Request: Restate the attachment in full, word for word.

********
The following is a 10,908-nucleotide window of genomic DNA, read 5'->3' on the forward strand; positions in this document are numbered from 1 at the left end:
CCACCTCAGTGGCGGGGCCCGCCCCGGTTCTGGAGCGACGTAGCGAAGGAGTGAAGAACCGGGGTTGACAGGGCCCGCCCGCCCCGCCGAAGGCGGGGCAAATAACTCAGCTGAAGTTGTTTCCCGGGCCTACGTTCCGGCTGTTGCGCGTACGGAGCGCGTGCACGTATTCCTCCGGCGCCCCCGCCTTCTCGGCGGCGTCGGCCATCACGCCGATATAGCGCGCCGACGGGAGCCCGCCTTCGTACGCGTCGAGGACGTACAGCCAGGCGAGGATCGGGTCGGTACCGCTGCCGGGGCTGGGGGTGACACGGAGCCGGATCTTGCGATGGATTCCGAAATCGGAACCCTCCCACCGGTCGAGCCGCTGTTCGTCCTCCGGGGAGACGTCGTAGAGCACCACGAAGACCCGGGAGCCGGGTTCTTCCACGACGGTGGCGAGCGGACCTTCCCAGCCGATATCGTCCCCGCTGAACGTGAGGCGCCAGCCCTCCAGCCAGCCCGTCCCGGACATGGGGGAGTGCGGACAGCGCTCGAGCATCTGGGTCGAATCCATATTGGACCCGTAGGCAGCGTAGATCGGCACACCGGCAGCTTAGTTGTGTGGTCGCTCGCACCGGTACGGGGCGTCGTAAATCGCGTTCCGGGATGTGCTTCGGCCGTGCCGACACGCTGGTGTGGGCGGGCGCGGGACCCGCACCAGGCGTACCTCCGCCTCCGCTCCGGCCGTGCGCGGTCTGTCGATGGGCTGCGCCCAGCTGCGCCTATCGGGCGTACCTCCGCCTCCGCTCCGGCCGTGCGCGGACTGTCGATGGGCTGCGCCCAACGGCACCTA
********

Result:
The following is a 10,908-nucleotide window of genomic DNA, read 5'->3' on the forward strand; positions in this document are numbered from 1 at the left end:
CCACCTCAGTGGCGGGGCCCGCCCCGGTTCTGGAGCGACGTAGCGAAGGAGTGAAGAACCGGGGTTGACAGGGCCCGCCCGCCCCGCCGAAGGCGGGGCAAATAACTCAGCTGAAGTTGTTTCCCGGGCCTACGTTCCGGCTGTTGCGCGTACGGAGCGCGTGCACGTATTCCTCCGGCGCCCCCGCCTTCTCGGCGGCGTCGGCCATCACGCCGATATAGCGCGCCGACGGGAGCCCGCCTTCGTACGCGTCGAGGACGTACAGCCAGGCGAGGATCGGGTCGGTACCGCTGCCGGGGCTGGGGGTGACACGGAGCCGGATCTTGCGATGGATTCCGAAATCGGAACCCTCCCACCGGTCGAGCCGCTGTTCGTCCTCCGGGGAGACGTCGTAGAGCACCACGAAGACCCGGGAGCCGGGTTCTTCCACGACGGTGGCGAGCGGACCTTCCCAGCCGATATCGTCCCCGCTGAACGTGAGGCGCCAGCCCTCCAGCCAGCCCGTCCCGGACATGGGGGAGTGCGGACAGCGCTCGAGCATCTGGGTCGAATCCATATTGGACCCGTAGGCAGCGTAGATCGGCACACCGGCAGCTTAGTTGTGTGGTCGCTCGCACCGGTACGGGGCGTCGTAAATCGCGTTCCGGGATGTGCTTCGGCCGTGCCGACACGCTGGTGTGGGCGGGCGCGGGACCCGCACCAGGCGTACCTCCGCCTCCGCTCCGGCCGTGCGCGGTCTGTCGATGGGCTGCGCCCAGCTGCGCCTATCGGGCGTACCTCCGCCTCCGCTCCGGCCGTGCGCGGACTGTCGATGGGCTGCGCCCAACGGCACCTA